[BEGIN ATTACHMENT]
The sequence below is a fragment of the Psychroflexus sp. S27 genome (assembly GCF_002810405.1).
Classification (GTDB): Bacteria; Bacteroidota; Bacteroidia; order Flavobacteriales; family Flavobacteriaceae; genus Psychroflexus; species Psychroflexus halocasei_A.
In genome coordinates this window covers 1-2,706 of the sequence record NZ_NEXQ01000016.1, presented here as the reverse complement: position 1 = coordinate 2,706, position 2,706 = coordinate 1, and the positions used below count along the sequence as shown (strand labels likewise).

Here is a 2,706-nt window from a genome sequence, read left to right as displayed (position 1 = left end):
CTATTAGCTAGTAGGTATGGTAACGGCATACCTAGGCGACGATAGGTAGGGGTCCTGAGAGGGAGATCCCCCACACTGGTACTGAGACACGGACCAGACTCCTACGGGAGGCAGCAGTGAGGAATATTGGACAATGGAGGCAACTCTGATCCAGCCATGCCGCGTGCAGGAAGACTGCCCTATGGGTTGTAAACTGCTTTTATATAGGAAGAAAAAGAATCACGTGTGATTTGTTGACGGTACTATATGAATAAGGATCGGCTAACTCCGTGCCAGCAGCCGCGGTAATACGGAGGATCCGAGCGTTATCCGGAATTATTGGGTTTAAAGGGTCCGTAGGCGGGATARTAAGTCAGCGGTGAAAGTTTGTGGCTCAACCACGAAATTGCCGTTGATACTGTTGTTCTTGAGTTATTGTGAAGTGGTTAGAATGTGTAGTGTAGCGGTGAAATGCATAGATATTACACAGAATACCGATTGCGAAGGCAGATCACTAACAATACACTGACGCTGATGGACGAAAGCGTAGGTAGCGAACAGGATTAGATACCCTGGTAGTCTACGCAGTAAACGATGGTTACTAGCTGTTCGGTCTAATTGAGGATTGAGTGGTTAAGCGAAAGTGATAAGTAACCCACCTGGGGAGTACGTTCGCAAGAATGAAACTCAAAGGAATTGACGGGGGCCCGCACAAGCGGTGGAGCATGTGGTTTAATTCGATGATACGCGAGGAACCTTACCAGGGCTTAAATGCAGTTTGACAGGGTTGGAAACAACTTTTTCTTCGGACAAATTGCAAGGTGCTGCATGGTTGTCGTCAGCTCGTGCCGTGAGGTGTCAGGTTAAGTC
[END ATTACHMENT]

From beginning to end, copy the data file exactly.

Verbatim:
The sequence below is a fragment of the Psychroflexus sp. S27 genome (assembly GCF_002810405.1).
Classification (GTDB): Bacteria; Bacteroidota; Bacteroidia; order Flavobacteriales; family Flavobacteriaceae; genus Psychroflexus; species Psychroflexus halocasei_A.
In genome coordinates this window covers 1-2,706 of the sequence record NZ_NEXQ01000016.1, presented here as the reverse complement: position 1 = coordinate 2,706, position 2,706 = coordinate 1, and the positions used below count along the sequence as shown (strand labels likewise).

Here is a 2,706-nt window from a genome sequence, read left to right as displayed (position 1 = left end):
CTATTAGCTAGTAGGTATGGTAACGGCATACCTAGGCGACGATAGGTAGGGGTCCTGAGAGGGAGATCCCCCACACTGGTACTGAGACACGGACCAGACTCCTACGGGAGGCAGCAGTGAGGAATATTGGACAATGGAGGCAACTCTGATCCAGCCATGCCGCGTGCAGGAAGACTGCCCTATGGGTTGTAAACTGCTTTTATATAGGAAGAAAAAGAATCACGTGTGATTTGTTGACGGTACTATATGAATAAGGATCGGCTAACTCCGTGCCAGCAGCCGCGGTAATACGGAGGATCCGAGCGTTATCCGGAATTATTGGGTTTAAAGGGTCCGTAGGCGGGATARTAAGTCAGCGGTGAAAGTTTGTGGCTCAACCACGAAATTGCCGTTGATACTGTTGTTCTTGAGTTATTGTGAAGTGGTTAGAATGTGTAGTGTAGCGGTGAAATGCATAGATATTACACAGAATACCGATTGCGAAGGCAGATCACTAACAATACACTGACGCTGATGGACGAAAGCGTAGGTAGCGAACAGGATTAGATACCCTGGTAGTCTACGCAGTAAACGATGGTTACTAGCTGTTCGGTCTAATTGAGGATTGAGTGGTTAAGCGAAAGTGATAAGTAACCCACCTGGGGAGTACGTTCGCAAGAATGAAACTCAAAGGAATTGACGGGGGCCCGCACAAGCGGTGGAGCATGTGGTTTAATTCGATGATACGCGAGGAACCTTACCAGGGCTTAAATGCAGTTTGACAGGGTTGGAAACAACTTTTTCTTCGGACAAATTGCAAGGTGCTGCATGGTTGTCGTCAGCTCGTGCCGTGAGGTGTCAGGTTAAGTC